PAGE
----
First, the article briefly revisits earlier overlaps and encounters between the two disciplines. I outline their historically shared interest in vernacular architecture as a point of departure for the current developments that actualise their further, and possibly closer, collaboration. Anthropology has become particularly relevant to architecture since the break with modernism and universalism, and because architects are today increasingly working in cultural contexts different from their own. Conversely, current developments within anthropology have brought the discipline closer to architecture. These developments include an increasing interest in contemporary urban settings and the application of anthropological methods in innovation processes as well as in critical analysis. I argue further that the most intriguing contribution to be expected from future architectural anthropology lies in combining anthropology’s current material turn with an architectural approach to materiality. The article then examines the two disciplines’ different approaches to communication, temporality, and normativity, three of the challenges facing architectural anthropology, and considers methodology in practice by way of various examples.


From Vitruvius to Rousseau and Heidegger, so-called “primitive” architectural form has stimulated consideration of the origins of human society and what it means to be human. As British anthropologist Victor Buchli states in his thorough account of the anthropology of architecture, in this respect, the two disciplines have been related from the outset:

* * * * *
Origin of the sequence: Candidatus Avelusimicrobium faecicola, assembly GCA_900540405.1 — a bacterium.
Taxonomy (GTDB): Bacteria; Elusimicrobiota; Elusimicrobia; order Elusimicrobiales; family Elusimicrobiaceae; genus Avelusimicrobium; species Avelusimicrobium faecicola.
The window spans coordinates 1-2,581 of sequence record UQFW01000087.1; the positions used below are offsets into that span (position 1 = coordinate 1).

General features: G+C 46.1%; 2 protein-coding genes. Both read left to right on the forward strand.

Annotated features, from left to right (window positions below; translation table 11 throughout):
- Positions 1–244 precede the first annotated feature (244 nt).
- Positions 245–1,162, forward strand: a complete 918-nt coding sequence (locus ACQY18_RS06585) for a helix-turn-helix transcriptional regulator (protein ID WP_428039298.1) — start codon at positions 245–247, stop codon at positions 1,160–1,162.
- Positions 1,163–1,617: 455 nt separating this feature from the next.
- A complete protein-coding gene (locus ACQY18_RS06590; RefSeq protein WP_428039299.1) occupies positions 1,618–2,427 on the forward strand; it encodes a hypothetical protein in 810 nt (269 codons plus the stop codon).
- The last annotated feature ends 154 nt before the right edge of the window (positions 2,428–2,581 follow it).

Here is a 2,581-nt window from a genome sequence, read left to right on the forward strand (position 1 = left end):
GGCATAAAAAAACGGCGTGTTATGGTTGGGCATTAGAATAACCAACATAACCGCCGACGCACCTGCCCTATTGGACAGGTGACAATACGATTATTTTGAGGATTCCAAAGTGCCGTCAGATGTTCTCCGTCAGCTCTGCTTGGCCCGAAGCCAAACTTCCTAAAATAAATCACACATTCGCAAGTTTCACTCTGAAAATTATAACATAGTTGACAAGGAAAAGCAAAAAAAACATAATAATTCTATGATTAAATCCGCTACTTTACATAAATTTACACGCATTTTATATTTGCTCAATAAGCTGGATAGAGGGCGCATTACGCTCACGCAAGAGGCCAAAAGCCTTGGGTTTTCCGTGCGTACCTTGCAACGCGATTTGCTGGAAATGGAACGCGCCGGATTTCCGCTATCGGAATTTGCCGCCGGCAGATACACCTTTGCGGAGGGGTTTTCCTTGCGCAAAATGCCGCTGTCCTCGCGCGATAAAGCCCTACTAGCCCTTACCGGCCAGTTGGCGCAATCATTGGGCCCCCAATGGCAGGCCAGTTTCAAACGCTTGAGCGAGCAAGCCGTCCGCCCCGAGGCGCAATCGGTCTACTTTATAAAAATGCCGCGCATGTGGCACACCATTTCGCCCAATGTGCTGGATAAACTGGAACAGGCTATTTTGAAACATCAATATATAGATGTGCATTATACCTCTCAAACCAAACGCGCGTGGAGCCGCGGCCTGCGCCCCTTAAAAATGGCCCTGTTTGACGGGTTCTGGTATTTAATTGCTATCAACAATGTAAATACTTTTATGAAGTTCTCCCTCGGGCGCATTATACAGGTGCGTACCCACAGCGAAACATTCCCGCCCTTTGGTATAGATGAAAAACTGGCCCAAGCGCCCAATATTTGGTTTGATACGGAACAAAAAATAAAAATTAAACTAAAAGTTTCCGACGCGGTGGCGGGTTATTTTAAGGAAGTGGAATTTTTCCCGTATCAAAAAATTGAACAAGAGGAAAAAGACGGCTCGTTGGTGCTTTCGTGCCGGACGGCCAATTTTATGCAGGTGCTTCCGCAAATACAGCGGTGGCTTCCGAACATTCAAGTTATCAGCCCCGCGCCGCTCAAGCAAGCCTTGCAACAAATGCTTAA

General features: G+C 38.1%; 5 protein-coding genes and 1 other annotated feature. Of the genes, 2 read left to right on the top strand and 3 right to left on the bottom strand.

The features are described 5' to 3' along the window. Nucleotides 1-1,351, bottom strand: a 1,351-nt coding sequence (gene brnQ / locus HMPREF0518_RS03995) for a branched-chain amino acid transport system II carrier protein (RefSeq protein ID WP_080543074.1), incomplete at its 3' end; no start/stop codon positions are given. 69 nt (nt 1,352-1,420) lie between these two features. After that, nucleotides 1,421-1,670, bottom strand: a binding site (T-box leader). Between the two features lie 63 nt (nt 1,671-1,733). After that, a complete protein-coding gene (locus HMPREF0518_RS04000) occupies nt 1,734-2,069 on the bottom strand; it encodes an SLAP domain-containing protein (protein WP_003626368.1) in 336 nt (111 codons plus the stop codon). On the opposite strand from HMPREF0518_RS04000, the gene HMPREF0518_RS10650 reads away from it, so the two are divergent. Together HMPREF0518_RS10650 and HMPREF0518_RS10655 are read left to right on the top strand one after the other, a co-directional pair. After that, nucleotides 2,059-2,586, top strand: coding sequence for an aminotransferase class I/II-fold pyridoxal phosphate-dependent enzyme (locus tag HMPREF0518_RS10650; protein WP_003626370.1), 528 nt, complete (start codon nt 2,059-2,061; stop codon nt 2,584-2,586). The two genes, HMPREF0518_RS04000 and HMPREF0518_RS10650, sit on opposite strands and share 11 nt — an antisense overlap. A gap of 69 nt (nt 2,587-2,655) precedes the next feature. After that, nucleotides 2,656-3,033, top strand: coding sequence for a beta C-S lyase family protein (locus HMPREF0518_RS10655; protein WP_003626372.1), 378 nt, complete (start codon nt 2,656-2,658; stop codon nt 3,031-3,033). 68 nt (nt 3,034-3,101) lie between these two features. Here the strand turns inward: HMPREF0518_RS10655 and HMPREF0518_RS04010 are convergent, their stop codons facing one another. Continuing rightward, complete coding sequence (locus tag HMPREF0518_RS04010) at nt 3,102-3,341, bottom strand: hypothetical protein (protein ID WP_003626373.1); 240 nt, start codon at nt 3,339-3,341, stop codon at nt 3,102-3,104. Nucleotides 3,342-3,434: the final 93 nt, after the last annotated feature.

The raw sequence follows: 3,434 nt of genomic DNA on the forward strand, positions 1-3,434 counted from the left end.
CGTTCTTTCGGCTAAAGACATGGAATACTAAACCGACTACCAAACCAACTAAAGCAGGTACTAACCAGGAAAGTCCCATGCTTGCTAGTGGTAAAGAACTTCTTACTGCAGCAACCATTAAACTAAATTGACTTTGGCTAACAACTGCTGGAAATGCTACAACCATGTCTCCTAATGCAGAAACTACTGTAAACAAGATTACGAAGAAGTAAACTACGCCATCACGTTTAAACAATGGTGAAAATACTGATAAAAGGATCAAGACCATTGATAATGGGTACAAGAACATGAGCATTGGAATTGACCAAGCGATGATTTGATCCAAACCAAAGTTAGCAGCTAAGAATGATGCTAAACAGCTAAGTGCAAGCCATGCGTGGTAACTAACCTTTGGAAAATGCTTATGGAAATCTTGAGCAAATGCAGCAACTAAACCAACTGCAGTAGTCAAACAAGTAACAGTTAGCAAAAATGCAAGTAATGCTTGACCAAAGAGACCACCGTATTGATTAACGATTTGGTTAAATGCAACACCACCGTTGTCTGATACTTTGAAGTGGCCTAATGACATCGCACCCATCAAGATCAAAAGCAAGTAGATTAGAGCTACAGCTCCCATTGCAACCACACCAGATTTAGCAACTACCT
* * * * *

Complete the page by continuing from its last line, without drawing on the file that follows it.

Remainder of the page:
The history of anthropology is filled with accounts of longhouses, sketches of the layout of villages, and analysis of how spatial organisation is embedded with cultural meaning. Early Anglo-American anthropological descriptions were primarily fuelled by the ambition to document the broad range of rapidly vanishing cultures,3 whereas in French anthropology, architectural form was primarily approached as representing universal social structures. According to French sociologist Marcel Mauss, architectural form is thus the key technology by which social life and reproduction are made possible,4 Techniques, Technology, and Civilisation and French anthropologist Claude Lévi-Strauss launched the concept of House Societies, highlighting the house as an objectification of relations.5 Along the same lines is French sociologist and anthropologist Pierre Bourdieu’s description of the Kabyle house in Algeria, where he analyses divisions of space as reflecting leading cosmological dichotomies between man and woman, outside and inside, day and night, or, as he coins it, “the world reversed”.6 Danish anthropologist Niels Fock equally finds the big common house of the Waiwai people in Brazil to be their predominant cosmological symbol: “In it is written past and future, proximity and distance as obvious dimensions; what the house is for these people can be compared with what the book is for us”.7 I nterestingly, it did not seem to occur to Fock that buildings in his own society might carry as much cultural meaning as the books more familiar to him. Later ethnographic approaches8 have downscaled symbolic readings of local building forms and concentrated more on how social relations or phenomenological ways of being “at-home-in-the-world” are mediated by windows, walls, or landscapes.9 In general, though, anthropological studies have approached built form as a means to gain insight into cultural meaning or social practice, rather than as an end in itself.10